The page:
Examining burnout in healthcare workers through a JD-R lens demonstrates that though employees are the ones who experience the symptoms, this is not an individual-level problem – it is an issue that is inherent to the work environment. Therefore, the onus should be on the workplace to reorganize work to maximize resources and minimize demands to the greatest extent possible.
Each workplace will, of course, be unique and so not all solutions will fit. The key takeaway from all recommendations is to reduce obstacles and make the job as easy and rewarding as possible for employees.
In clinical settings, this might mean:
- Reducing the need to search for the materials necessary to do one’s job, such as making personal protective equipment readily available near patient rooms or ensuring that all gauges of needles and sizes of gloves are well stocked.
- Reducing patient load and clustering similar cases might also help, as this will reduce the amount of cognitive load (and therefore cognitive energy) that is spent in any given workday.
- Allowing employees greater control over what shifts they take might be triply effective, as it increases autonomy and maximizes their ability to recover and to take care of life outside of work. If not already undertaken, perhaps consider instituting a consultation with the team to figure out if an alternative shift rotation schedule (for instance, working six-hour shifts rather than twelve), might be helpful for promoting recovery time away from work. Again, this solution serves the dual purpose of benefitting both autonomy and recovery. Reducing overtime and constant switching between day and night rotations is likely to help with recovery in off-work hours, as well.
- Providing, if at all possible, resources to help individuals in their home lives (such as facilitating transportation, housekeeping, or meal delivery), so they can devote more attention to recovery when away from work, and less to domestic labor.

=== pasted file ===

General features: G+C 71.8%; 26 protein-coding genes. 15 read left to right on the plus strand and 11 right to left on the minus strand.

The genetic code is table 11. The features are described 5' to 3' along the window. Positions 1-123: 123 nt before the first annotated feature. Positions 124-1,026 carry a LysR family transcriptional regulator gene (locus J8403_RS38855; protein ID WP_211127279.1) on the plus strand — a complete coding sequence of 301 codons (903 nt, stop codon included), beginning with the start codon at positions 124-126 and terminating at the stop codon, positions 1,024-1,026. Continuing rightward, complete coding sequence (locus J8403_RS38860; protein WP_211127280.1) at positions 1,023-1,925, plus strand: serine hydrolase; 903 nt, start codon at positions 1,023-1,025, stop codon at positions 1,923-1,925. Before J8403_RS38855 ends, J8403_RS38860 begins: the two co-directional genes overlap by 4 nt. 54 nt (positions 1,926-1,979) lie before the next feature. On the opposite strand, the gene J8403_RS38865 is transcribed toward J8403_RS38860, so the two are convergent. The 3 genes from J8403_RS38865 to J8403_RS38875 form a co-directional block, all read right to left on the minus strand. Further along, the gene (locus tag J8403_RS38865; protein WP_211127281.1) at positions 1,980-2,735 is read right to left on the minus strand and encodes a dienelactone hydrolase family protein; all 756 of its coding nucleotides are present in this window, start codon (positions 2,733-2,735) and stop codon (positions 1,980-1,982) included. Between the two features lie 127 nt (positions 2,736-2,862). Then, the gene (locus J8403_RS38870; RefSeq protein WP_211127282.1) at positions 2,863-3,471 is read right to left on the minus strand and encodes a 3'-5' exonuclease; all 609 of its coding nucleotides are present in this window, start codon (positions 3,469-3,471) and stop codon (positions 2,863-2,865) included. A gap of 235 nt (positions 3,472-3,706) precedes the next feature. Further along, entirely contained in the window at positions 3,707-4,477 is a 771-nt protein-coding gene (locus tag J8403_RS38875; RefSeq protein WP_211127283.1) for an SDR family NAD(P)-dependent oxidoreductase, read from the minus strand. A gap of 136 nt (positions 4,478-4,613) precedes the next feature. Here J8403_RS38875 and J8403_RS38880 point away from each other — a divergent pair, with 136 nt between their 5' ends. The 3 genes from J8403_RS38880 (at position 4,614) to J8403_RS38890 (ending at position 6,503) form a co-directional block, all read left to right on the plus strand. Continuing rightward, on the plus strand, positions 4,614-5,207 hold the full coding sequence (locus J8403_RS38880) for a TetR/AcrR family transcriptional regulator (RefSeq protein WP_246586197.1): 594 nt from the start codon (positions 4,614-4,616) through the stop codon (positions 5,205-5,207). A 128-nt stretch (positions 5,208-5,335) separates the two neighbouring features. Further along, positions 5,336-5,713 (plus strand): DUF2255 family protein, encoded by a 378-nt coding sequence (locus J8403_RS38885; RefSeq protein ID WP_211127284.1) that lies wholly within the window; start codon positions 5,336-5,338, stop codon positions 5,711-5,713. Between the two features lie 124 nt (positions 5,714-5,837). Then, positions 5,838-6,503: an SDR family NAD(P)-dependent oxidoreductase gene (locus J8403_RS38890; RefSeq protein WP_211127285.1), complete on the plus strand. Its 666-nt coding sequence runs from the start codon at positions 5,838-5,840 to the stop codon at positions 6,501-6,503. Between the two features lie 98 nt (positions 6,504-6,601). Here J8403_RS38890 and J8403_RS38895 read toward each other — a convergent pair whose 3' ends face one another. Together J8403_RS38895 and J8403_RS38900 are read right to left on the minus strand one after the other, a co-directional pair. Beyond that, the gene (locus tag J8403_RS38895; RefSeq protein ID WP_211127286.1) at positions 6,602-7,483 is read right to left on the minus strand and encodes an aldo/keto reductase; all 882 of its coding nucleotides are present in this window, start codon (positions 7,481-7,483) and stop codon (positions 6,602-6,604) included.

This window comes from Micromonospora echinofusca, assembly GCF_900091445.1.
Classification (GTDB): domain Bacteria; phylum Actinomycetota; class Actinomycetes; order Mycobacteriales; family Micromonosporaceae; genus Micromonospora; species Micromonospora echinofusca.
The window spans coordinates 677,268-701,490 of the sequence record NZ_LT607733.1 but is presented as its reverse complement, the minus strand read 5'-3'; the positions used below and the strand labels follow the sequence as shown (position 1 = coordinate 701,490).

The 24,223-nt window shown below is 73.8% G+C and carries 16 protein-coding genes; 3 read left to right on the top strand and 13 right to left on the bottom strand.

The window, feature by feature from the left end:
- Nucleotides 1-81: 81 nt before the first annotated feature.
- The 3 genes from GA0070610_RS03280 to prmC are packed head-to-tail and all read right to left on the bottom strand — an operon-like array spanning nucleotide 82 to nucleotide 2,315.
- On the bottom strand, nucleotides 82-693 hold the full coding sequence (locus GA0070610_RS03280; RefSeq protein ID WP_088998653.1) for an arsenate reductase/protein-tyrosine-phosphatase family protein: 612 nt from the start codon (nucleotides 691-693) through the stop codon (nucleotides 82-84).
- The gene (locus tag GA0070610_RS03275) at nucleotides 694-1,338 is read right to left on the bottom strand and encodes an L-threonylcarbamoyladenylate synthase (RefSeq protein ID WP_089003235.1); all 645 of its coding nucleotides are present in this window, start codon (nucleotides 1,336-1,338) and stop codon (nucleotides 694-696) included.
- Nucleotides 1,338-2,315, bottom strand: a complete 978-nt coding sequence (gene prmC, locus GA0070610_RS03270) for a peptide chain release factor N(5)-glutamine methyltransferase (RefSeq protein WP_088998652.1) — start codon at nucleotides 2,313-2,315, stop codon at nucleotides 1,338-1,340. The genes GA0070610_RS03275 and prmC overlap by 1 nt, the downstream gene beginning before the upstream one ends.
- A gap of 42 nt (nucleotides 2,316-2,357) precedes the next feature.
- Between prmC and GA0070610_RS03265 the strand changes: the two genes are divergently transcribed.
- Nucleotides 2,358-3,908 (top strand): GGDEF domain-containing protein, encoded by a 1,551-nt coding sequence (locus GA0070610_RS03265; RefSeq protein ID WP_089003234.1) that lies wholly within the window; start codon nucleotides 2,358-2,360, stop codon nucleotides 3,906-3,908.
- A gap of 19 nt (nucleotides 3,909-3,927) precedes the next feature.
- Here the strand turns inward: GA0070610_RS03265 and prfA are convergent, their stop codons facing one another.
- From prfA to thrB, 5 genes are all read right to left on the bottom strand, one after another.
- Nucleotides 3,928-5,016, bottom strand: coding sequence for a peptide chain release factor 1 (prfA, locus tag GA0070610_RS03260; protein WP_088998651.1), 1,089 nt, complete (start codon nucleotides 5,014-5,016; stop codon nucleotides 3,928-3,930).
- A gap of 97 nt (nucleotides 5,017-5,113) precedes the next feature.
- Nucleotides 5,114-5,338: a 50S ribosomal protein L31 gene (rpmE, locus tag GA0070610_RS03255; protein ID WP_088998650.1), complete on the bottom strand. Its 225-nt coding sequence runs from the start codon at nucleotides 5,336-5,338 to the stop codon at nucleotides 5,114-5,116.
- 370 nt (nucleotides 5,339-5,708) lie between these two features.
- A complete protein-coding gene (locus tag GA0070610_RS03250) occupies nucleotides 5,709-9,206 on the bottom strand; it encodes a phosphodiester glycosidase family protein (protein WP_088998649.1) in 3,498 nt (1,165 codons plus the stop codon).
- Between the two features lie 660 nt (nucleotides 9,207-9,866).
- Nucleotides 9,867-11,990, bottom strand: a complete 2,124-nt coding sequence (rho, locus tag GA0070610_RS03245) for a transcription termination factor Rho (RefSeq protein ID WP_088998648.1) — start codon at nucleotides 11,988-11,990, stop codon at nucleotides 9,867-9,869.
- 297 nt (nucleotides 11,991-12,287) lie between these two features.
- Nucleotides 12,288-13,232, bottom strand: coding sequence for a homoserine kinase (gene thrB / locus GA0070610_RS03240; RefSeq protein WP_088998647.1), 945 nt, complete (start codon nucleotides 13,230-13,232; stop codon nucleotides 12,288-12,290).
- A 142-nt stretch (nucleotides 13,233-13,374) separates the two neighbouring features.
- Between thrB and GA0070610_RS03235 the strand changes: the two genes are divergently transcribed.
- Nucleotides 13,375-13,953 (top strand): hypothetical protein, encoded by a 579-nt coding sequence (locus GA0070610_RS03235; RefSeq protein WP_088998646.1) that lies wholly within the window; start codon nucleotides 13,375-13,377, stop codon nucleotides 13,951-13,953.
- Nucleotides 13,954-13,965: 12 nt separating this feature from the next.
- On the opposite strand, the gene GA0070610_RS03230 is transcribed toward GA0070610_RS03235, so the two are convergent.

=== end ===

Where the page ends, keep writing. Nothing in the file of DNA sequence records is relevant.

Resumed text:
- Last but certainly not least, it is crucial to provide a range of ways that employees can speak up about the challenges they are facing, and to act on these to the greatest extent possible – make it easy for employees to signal their distress and be open to recommendations for how to improve their work environment for them. Leading with compassion and empathy, and working collaboratively towards solutions, will promote self-efficacy, trust, and the feeling that one matters, which is desperately needed in an exhausted and dejected workforce.
There is a reason why burnout was first studied among healthcare professionals: the physical, cognitive, and emotional psychological demands of their work made burnout prevalent among them.
This remains as true today as it did during the 1970s, but the pandemic has exacerbated these trends. Those who work in healthcare chose their profession out of a desire to help others. Perhaps the most devastating consequence of burnout is that it can extinguish that passion.
Being aware of the signs and symptoms to watch out for in colleagues, friends, or family is an important first step, but major overhauls to the organization of healthcare to help prevent and manage burnout are likely to be needed to avoid a shadow pandemic of psychological harm among workers on the front line.
By Chelsie Smith
BSc, MA, PhD Candidate, Sprott School of Business, Carleton University
Originally published January 10, 2022